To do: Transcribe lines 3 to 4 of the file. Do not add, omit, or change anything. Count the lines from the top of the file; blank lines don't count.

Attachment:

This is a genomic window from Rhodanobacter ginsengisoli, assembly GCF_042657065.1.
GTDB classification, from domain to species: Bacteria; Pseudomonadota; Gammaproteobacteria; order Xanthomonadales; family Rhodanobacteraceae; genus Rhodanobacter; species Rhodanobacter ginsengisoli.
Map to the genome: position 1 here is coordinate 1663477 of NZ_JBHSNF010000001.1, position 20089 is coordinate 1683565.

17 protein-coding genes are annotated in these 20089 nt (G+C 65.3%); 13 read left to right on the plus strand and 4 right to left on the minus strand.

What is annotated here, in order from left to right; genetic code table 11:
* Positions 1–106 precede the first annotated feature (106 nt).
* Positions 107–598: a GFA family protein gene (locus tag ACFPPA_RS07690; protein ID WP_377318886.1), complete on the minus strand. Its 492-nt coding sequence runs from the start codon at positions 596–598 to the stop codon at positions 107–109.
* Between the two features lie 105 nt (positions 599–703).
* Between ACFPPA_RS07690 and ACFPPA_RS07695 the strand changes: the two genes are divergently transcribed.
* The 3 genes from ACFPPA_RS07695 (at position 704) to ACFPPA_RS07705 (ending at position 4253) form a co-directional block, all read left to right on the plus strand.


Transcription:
Map to the genome: position 1 here is coordinate 1663477 of NZ_JBHSNF010000001.1, position 20089 is coordinate 1683565.

17 protein-coding genes are annotated in these 20089 nt (G+C 65.3%); 13 read left to right on the plus strand and 4 right to left on the minus strand.